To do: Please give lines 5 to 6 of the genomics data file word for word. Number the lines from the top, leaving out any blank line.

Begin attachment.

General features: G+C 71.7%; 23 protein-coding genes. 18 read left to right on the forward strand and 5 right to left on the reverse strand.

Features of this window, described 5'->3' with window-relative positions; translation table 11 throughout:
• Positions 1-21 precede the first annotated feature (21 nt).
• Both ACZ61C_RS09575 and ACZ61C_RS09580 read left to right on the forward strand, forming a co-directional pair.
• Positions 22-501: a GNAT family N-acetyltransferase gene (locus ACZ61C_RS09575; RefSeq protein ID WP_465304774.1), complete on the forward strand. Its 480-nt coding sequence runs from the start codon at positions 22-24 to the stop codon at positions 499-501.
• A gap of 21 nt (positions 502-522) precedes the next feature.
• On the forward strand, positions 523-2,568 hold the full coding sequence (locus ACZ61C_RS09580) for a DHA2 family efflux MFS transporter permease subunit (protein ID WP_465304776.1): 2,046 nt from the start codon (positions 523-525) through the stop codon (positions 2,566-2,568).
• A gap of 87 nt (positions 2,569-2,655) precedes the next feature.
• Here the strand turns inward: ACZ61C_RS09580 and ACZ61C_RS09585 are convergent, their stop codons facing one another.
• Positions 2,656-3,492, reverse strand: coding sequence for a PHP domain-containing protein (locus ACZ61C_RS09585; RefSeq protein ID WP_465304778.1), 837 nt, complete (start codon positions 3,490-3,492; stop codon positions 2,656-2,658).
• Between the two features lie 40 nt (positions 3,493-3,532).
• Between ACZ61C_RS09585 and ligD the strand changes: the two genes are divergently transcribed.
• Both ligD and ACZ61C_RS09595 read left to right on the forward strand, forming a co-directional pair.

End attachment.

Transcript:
• Positions 22-501: a GNAT family N-acetyltransferase gene (locus ACZ61C_RS09575; RefSeq protein ID WP_465304774.1), complete on the forward strand. Its 480-nt coding sequence runs from the start codon at positions 22-24 to the stop codon at positions 499-501.
• A gap of 21 nt (positions 502-522) precedes the next feature.